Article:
Climbing a hillside, ominously referred to as slip gully, to smash aside mounds of kikuyu grass and dig holes in the ground is a remarkably fun way to pass a Sunday morning. Community planting days at Tāwharanui Open Sanctuary are the culmination of at least 12 to 18 months of planning, and decades of wisdom gained from trial and error.
When up to 200 volunteers unwind out of their vehicles, most travelling from Auckland city suburbs, they pick up a spade and complete a near final stage of human interaction in forest regeneration. They are keen to understand what their toil achieves, and TOSSI volunteers and Auckland Council park rangers share knowledge, while they keep the workers safe, fuelled and engaged.
Volunteers keep meticulous records of seedlings planted each year.
In the years leading up to planting, sectors of the open sanctuary are selected to regenerate bush in the gullies and leave the plateaus for views and farming. Council rangers work with the farm team to retire pastureland and make any fencing changes. To maintain the genetic strength of existing flora, seed and seedlings are collected from areas within the sanctuary that have a similar aspect and demonstrate vigour. Visitors occasionally ask if they can bring a special plant to Tāwharanui, maybe to commemorate a family member, but this is not permitted. Introduced plants can bring disease, weeds and genetically inappropriate flora that could weaken or overtake naturally occurring native bush.
There are records of harvest locations, collection and sowing dates, nursery volunteers who sow the seed, germination success or failure, transference to planting bags or tubes and the final planting out season. The information helps the nursery team learn what works well and what does not, and the grand totals are a great motivation for those of us who are goal-oriented.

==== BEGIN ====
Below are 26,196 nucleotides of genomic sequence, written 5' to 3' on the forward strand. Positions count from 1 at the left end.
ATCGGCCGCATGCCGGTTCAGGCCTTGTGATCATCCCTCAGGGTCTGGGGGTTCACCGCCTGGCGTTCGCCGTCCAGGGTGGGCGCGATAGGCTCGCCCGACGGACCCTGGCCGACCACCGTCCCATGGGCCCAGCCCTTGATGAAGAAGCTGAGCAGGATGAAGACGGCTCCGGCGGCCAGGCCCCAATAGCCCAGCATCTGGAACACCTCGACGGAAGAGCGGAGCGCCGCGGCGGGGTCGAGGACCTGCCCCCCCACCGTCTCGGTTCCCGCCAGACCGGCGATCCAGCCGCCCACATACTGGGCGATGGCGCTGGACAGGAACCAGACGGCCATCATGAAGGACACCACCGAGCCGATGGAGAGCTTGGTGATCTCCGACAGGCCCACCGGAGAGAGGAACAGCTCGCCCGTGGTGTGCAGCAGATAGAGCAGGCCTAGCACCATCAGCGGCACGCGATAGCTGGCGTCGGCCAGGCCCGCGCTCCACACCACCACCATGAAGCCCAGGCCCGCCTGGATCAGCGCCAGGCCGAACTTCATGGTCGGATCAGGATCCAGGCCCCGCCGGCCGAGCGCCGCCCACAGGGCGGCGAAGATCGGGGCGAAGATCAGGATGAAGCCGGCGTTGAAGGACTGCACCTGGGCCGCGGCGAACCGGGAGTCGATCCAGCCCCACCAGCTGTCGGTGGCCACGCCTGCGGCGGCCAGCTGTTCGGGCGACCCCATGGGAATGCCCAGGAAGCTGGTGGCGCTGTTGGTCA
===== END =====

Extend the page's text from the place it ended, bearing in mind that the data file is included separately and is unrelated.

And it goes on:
In the weeks leading up to a community planting day, TOSSI volunteers become logistics managers, sorting and shifting more than 5000 seedlings – ready for freighting to planting sites. Two days before the big dig, businesses, schools, community groups and individuals distribute seedlings on hillsides in preparation for planting. Mānuka and kānuka account for the bulk of hillside planting because they are tough, and we don’t plant forests. Instead, we plant to create the conditions in which forests can establish.
In 2020, Sunday community planting also included māhoe, karamu (coprosma) and tī kōuka (cabbage tree), which provide food for native birds, which then conveniently spread seed with their poo. After the work is done, TOSSI volunteers follow up with fencing to protect more vulnerable plants, some weeding and some infill planting.
Tāwharanui is not a garden and planted areas are left as much as possible to do their thing. When wandering through the remaining ancient forest at Tāwharanui, it seems incredible that anyone decided to cut native bush down. We cannot replicate that original bush, but we can do our best to provide a habitat for the birds and maybe in my grandchildren’s lifetime, today’s planting sites will have mature trees in them, too. Volunteers are welcome year-round.
Jackie Russell, TOSSI